He made the comment in the context of a “stretched” Police Service as he participated in a panel discussion at the Prayers Plus: Finding Solutions to Crime Meeting of Heads of the Christian Faith held at the Hilton Trinidad and Conference Centre, St Ann’s. The meeting began yesterday and will close tomorrow.

“The Defence Force at some point in time in the future will have to contemplate the idea, the notion, of being able to do independent operations given the fact that the Police Service is so stretched — with its resources on the streets, in the communities and so on - that we have to treat with how we more effectively engage borders (including) those rural areas,” he said.

He noted that on policing borders they have more than a partnership, a oneness of effort, with the Police Service. He added that one aspect of improvement and capacity strengthening which he has been advocating is legislative support to conduct independent operations.

Noting that at this point the Trinidad and Tobago Defence Force is still a Defence Force, he added, “We do not enjoy the primacy of law enforcement or the authority to arrest and so on and so forth. So it is something that we will continue to engage.”

Last year Government introduced the Miscellaneous Provisions (Defence and Police Complaints) Act 2013 to provide soldiers with police powers including powers of arrest. The bill received strong opposition from the Opposition bench and lapsed in early July. Commenting on the porous nature of the country’s borders, Maharaj noted that the Defence Force, and more specifically the Coast Guard, have to contend with an area of responsibility in the maritime domain of 62,500 square nautical miles. He also pointed out that they have to treat with the extensive energy structure laid out around the two islands and a search and rescue area that expands all the way up to St Lucia. “Anyone with any degree of appreciation and understanding of that particular challenge would understand the dynamics of movement in that space,” he said.

On the illicit trafficking of drugs, arms and people, Maharaj noted that they have been engaged in several joint foray with the police as well as with regional and international partners regarding “this very daunting challenge”.

He said the issue was not only about pirogues from Venezuela or elsewhere easily landing at vulnerable entry points, but was also about how robust and effective the arrangements were for scanning, checking and controlling movement of goods through established ports, both air and sea.

He said in the fight against crime the Defence Force has a supporting role to the police and other agencies and do not duplicate efforts of the other law enforcement agencies. He noted that the Defence Force engages in programmes with the youth such as MILAT and MYPART, and will soon be taking over the Life Sport programme. Life Sport has been removed from the Sports Ministry to the National Security Ministry following allegations of financial impropriety and links to criminals. National Security Minister Gary Griffith had reported that the Defence Force will assist with the restructuring of the programme and would not be intimidated by any potential criminal elements.

Maharaj also spoke of the Defence Force work with natural disasters and the sub-units that assist the police.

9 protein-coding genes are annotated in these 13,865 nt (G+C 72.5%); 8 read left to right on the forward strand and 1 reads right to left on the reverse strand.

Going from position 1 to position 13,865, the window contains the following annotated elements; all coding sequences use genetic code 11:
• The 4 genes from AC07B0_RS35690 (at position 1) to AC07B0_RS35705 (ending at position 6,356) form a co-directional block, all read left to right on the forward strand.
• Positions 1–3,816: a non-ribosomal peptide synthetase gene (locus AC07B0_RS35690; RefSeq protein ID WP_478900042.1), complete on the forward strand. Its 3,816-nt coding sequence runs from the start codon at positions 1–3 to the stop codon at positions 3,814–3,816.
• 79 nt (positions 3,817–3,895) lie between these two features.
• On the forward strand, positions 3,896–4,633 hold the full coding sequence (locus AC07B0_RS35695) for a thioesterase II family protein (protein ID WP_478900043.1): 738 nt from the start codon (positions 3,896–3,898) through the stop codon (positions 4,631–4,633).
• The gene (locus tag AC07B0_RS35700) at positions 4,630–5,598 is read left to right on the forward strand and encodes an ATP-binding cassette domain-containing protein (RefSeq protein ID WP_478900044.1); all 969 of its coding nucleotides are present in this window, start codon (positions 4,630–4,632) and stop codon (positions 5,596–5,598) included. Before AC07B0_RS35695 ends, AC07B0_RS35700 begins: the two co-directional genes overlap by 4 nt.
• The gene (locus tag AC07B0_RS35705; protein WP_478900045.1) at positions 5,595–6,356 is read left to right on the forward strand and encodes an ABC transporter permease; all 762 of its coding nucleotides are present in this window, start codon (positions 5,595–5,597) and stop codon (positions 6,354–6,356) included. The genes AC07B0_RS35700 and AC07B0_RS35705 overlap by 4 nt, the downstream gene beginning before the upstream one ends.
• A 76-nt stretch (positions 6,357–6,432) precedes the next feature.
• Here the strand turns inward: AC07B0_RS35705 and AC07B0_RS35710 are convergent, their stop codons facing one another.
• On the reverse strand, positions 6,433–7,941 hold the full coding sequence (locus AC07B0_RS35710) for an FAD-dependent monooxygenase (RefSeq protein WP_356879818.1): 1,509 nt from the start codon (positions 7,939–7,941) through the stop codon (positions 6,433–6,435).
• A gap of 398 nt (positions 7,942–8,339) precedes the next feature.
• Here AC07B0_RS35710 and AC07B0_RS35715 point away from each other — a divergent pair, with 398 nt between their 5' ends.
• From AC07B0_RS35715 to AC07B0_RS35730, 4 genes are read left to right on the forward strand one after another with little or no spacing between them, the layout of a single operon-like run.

“The Defence all things to all people at all times,” he said.

He said the Defence Force will not stand on ceremony but reaffirms its commitment to finding solutions to national challenges.

He said what is giving criminal gang leaders the legitimacy to thrive in this country and extend their influence across religious and ethnic lines is “ruthlessness and shared discontent with authority”.

In order to counter this Maharaj said we must strengthen State and non-State institutions, and political and social structures to reduce or remove conditions for marginalisation and social disengagement.

“Sanctions established by the State to deter crime are useless if we do not have systems, structures and mechanisms to replace those on the other side that we intend to remove or destroy,” he advised. He noted to combat crime we have to fight on multiple fronts the combined effects of marginalisation, unemployment, a culture of disinterest and disenchantment, conflicting messages from leaders across all strata of society, failed parenting, the pervasiveness of social media, and the “new normal of rugged individualism versus the collective”.

He said that for trust and confidence for people to comply with orders “you must be viewed as a legitimate leader and the institution you represent must be deemed to be legitimate”. He noted that to mobilise the collective will of the people, State resources, business sector and NGOs to solve crime “people must believe, truly believe in their consciousness, that there is an unquestionable pure motive to be shared and led and worth bleeding for in order to attain success”. He stressed that attaining legitimacy of character and competence was “not easy” but required a “discernible consistency” between messages and actions and the adherence to values.

During the question and answer segment one man suggested utilising former military personnel to assist with communities, and Maharaj responded that was a future plan that would also include serving members. He noted that eventually every community group will have a serving military member. He said the symposium was unprecedented in that it featured both State and non-State actors.



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